Years ago I used to wake up at the crack of noon, grab myself a drink from the local convenience store, and binge the hell out of World of Warcraft (WoW). I’m not talking one or two hour sessions, I’m talking about days! I would play WoW like it was my job. I spent a good part of my 20’s leveling and getting raid ready, year after year. It wasn’t until the Cataclysm expansion released that my life in WoW became somewhat stagnant.
I can’t blame Blizzard at that time, but today I very well could say that thing. Cataclysm was just the start of the inevitable downfall of one of my most favorite (and most played) games of all time. How often I dream about going back to the game but I just cannot seem to attach myself to what is essentially an abusive relationship, especially the state that the game is in now.
Which is why some games have become somewhat of a savior for me. These games have been Destiny (1 and 2), The Division, and the soon to be released Anthem. The classification of these games have been bestowed upon with a name: Games as a Service.
Games as a Service games have the MMO genre at heart, but they aren’t exactly MMO’s. Usually it’s the itemization and RPG mechanics that MMO’s are based on, but everything else has been cut and released into the ocean like Florida will one day (hopefully we can save Disney world though).
These games are simple, have basic stories which can be beaten over a ten hour time period, and have a bunch of enemies to kill that will give you weapons to make you stronger. Keep this statement in the back of your head if only for a little bit.
But I must tell you something important. You might have heard that Games as a Service (GaS) name called something else. “Live Services” is another one; not to be confused with the online service called “Xbox Live.” And these games seem to share the most common name of genre: the looter shooter. Also Battle Royal games (Fortnite and recently Apex Legends) but we are not going to talk about those this time!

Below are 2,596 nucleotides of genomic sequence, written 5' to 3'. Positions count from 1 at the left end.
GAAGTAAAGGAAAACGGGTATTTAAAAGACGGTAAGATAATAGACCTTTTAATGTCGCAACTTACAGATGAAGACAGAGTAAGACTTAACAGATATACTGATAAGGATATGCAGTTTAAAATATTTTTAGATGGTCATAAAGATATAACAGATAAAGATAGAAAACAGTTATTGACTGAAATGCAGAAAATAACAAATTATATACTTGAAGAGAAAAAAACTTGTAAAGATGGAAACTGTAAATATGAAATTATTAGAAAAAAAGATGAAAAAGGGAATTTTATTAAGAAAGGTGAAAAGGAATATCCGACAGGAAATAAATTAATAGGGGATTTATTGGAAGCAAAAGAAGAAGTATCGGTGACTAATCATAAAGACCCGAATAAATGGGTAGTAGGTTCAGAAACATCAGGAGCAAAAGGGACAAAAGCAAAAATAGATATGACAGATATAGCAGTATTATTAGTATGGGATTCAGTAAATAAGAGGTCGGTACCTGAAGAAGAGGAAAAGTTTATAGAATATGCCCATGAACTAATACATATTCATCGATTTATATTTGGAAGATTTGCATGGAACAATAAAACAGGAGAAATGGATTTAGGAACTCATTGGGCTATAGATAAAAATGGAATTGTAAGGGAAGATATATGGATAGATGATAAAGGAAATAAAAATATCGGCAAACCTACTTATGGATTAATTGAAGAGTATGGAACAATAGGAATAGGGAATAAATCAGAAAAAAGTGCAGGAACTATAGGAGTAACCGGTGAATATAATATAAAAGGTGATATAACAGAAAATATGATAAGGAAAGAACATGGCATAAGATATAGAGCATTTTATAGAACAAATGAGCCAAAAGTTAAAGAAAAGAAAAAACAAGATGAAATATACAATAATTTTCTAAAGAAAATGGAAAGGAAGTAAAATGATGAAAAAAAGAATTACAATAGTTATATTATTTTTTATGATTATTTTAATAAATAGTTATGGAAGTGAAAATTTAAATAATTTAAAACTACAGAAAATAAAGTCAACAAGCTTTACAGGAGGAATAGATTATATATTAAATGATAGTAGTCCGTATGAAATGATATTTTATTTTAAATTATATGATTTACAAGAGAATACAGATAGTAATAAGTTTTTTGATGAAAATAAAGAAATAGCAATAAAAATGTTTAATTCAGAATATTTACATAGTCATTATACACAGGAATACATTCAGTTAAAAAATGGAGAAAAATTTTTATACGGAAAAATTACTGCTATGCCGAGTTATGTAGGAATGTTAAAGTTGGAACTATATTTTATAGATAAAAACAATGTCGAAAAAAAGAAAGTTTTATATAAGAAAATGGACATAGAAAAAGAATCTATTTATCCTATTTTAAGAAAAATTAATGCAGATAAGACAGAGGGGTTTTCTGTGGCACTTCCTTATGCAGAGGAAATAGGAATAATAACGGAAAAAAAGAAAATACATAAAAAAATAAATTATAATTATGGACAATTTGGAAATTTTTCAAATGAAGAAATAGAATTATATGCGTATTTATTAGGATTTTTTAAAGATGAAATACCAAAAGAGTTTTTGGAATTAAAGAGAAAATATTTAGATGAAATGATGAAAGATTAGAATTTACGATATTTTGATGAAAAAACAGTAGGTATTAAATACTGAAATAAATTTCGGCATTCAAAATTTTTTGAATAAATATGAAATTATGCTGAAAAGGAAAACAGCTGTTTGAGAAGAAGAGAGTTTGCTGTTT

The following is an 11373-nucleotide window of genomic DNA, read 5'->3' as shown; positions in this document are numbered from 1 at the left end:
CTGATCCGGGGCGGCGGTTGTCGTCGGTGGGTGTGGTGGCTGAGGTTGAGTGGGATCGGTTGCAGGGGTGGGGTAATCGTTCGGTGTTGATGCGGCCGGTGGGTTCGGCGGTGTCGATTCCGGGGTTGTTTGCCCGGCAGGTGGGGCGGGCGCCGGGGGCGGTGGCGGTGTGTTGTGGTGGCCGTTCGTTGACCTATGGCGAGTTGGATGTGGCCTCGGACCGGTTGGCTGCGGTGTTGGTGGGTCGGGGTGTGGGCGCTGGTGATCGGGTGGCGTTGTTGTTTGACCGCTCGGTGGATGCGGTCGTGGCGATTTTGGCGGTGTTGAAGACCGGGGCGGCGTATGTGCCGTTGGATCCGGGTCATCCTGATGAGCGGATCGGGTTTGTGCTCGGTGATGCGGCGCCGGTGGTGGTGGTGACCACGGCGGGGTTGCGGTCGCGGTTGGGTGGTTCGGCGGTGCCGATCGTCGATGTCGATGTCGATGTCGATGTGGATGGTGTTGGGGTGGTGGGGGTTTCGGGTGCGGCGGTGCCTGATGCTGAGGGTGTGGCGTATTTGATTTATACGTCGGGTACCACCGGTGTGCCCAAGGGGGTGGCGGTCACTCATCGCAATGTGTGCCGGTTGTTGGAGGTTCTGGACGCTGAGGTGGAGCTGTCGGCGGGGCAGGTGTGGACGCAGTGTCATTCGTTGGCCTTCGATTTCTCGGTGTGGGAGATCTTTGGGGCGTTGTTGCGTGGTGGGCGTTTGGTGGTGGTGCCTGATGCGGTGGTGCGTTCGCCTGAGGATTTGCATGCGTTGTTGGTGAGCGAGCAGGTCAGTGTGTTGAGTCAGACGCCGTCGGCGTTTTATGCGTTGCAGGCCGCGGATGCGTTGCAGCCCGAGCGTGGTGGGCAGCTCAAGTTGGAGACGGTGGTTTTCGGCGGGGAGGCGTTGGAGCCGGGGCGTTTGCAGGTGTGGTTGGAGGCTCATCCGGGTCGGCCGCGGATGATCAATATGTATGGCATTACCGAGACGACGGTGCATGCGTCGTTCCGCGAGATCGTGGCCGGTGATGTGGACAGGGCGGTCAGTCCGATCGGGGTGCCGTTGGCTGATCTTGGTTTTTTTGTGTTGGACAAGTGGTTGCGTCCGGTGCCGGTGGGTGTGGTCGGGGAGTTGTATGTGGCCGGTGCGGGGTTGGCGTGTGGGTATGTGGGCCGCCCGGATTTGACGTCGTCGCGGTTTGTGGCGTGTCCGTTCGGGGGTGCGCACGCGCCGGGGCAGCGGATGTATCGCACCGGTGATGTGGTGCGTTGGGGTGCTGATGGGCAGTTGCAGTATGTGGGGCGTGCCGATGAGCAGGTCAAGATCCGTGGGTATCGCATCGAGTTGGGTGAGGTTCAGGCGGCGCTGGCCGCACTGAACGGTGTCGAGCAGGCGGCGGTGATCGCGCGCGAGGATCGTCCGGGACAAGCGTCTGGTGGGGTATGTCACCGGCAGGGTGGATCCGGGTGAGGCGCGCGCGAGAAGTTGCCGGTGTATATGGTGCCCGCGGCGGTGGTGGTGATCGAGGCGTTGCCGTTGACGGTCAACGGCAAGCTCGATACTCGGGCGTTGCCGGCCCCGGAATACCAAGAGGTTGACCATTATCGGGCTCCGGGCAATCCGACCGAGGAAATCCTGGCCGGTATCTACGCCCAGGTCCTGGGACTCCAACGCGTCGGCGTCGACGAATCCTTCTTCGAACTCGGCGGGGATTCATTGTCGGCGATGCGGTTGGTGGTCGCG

The basic idea is simple: get a weapon, go out, kill enemies, get rewarded with better gear, take on more powerful enemies. The game-play loop proves to be as efficient as the plot of every season of Dragon Ball Z. Yes, I went there. The basic idea is that you are slowly rewarded with something good enough to keep you playing but not something too powerful where being overpowered would be boring. That’s a literal law of Game Development, by the way. I’m not making that concept up. It’s the equivalent of running on a treadmill while food is on a table just out of arm’s reach, which is an okay concept. The problem is games would release with the cycle and that was it. But now monetization comes and it’s a different beast all together.
For example, Borderlands was a series that had the same aforementioned loop. It actually pulled off the loop quite well and even though it was a pure story from start to finish, it was a great game that you could play with friends if you wanted. Playing with others was not the absolute main focus though. The main focus was the multitude of RPG elements. Borderlands’ elements ranged from the assortment of guns you can grab, the talents you can pick, and the increase of stats as you became more powerful and badass. Borderlands was the game that came out of nowhere and captured our hearts and wallets. It also happened to inspire a bunch of games that just don’t pull that whole concept off as well as Borderlands did.
So why is that? I have my theories about it, one being that Gearbox Games just went out to make something so ridiculous that it drove Randy Pitchford to go literally crazy as he obtained more and more money. Somehow that ridiculousness was profitable and went on to inspire several more equally insane titles. Borderlands the pre-sequal is just the title of one of the games and it doesn’t make any sense but sure, name it that! Because the game has the same style of randomized humor as a Family Guy marathon.
My strong intuition feels that Gearbox went to make a game that was just fun to play. The core concepts of Borderlands is simple and easy to pick up and play. You don’t have to memorize a ton of lore. There aren’t loads of raids or dungeons to do. You didn’t have to keep up with content over the months. You also weren’t getting asked to spend your hard earned money on skins, materials, and what not. It was just a special little game with a silly story full of heart, and they made it with their audience in mind.